Funga Forages $4M to Scale Its Fungi-Fueled Carbon Capture Technology
While other carbon capture companies focus on capturing emissions at the source, Austin startup Funga is planting the seeds for a carbon capture method that is a little more down to earth.
Funga, which recently raised $4 million in a funding round led by Azolla Ventures, wants to grow fungi underground that will increase the biodiversity of soil, accelerate plant growth and remove carbon from the atmosphere. Funga founder Colin Averill and a team of ecologists recently found that the reintroduction of wild soil microbial biodiversity can accelerate plant growth by 64 percent.
The startup is using modern DNA sequencing and machine learning technology to introduce the right types of mycorrhizal fungi in strategic locations.
“An entire galaxy exists below our feet, made up of millions of species of bacteria and fungi,” Averill said in a statement. “These microscopic organisms have profound effects on forest growth and carbon capture that until now have been overlooked as a way to accelerate natural climate solutions while also restoring essential microbial biodiversity to our soils.”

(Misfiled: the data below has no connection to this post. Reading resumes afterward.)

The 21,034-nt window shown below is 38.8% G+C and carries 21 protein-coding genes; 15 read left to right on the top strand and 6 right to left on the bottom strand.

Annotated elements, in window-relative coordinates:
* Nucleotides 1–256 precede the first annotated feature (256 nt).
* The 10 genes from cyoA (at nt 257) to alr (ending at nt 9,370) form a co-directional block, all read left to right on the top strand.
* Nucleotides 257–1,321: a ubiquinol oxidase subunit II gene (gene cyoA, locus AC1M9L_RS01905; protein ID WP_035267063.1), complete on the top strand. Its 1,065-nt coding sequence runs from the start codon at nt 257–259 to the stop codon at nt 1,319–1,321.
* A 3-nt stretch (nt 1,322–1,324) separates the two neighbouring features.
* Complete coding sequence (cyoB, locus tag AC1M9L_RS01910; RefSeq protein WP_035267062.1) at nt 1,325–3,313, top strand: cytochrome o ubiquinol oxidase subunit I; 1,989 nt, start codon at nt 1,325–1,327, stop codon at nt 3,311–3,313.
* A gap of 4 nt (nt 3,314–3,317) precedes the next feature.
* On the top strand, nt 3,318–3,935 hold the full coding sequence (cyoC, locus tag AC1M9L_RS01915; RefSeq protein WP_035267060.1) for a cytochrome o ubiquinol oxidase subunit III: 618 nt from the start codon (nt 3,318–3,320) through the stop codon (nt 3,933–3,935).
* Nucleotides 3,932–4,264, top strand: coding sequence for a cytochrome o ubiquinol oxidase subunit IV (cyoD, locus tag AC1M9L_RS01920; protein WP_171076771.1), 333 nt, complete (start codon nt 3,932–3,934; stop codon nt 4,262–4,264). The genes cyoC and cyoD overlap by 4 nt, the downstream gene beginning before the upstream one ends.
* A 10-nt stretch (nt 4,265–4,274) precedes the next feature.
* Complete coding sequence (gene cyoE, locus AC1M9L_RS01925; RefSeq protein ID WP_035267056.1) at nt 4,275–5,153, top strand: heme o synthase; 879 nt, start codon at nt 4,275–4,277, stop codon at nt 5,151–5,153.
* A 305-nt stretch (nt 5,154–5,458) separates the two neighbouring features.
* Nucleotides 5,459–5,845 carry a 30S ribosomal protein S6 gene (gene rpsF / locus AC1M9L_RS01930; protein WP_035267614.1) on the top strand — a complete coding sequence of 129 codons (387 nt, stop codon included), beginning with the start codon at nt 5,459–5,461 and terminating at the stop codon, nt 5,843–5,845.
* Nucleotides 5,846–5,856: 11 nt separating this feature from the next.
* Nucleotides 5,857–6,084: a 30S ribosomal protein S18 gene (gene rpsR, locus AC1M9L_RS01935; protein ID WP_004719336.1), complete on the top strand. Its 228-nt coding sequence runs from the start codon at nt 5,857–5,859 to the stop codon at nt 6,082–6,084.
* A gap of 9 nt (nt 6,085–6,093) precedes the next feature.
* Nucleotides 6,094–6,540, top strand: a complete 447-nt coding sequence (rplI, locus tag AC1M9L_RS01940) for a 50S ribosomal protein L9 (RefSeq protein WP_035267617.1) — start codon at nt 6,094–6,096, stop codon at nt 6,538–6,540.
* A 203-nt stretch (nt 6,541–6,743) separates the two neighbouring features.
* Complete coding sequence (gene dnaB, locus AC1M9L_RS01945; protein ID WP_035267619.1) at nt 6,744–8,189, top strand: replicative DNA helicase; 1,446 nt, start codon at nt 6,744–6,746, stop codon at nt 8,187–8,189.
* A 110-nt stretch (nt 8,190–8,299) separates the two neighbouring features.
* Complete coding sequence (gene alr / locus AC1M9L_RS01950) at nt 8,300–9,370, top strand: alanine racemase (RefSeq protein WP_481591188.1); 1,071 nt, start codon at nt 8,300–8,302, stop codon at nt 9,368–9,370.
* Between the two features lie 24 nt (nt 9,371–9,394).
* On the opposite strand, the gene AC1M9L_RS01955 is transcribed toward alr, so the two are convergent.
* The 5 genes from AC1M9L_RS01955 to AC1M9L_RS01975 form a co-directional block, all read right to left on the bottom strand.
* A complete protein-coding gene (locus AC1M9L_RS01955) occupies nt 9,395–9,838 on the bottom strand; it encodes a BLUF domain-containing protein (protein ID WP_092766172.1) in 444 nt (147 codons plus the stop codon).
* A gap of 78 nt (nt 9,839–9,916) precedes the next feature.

Austin-based Funga recently partnered with Conservation Resources, a conservation-focused investment firm, to implement its findings in a forest in Lexington, Georgia. With the new seed funding, the project will expand over the next 18 months to include an additional 2,500 acres of land throughout the southern U.S.
The company will measure how much carbon dioxide is captured through the project and make this information available to corporations seeking carbon credits.
“As an organization that has dedicated itself to sustainably, stewarding over one million acres of timberland and farmland across the U.S. for environmental impact outcomes, we’re excited to be partnering with Funga to build native biodiversity back into an initial 2,500 acres of managed forests,” Shea Flanagan, the director of sustainability and strategy at Conservation Resources, said in a statement. “Doing so will transform these landscapes to act as reservoirs of below-ground fungal biodiversity.”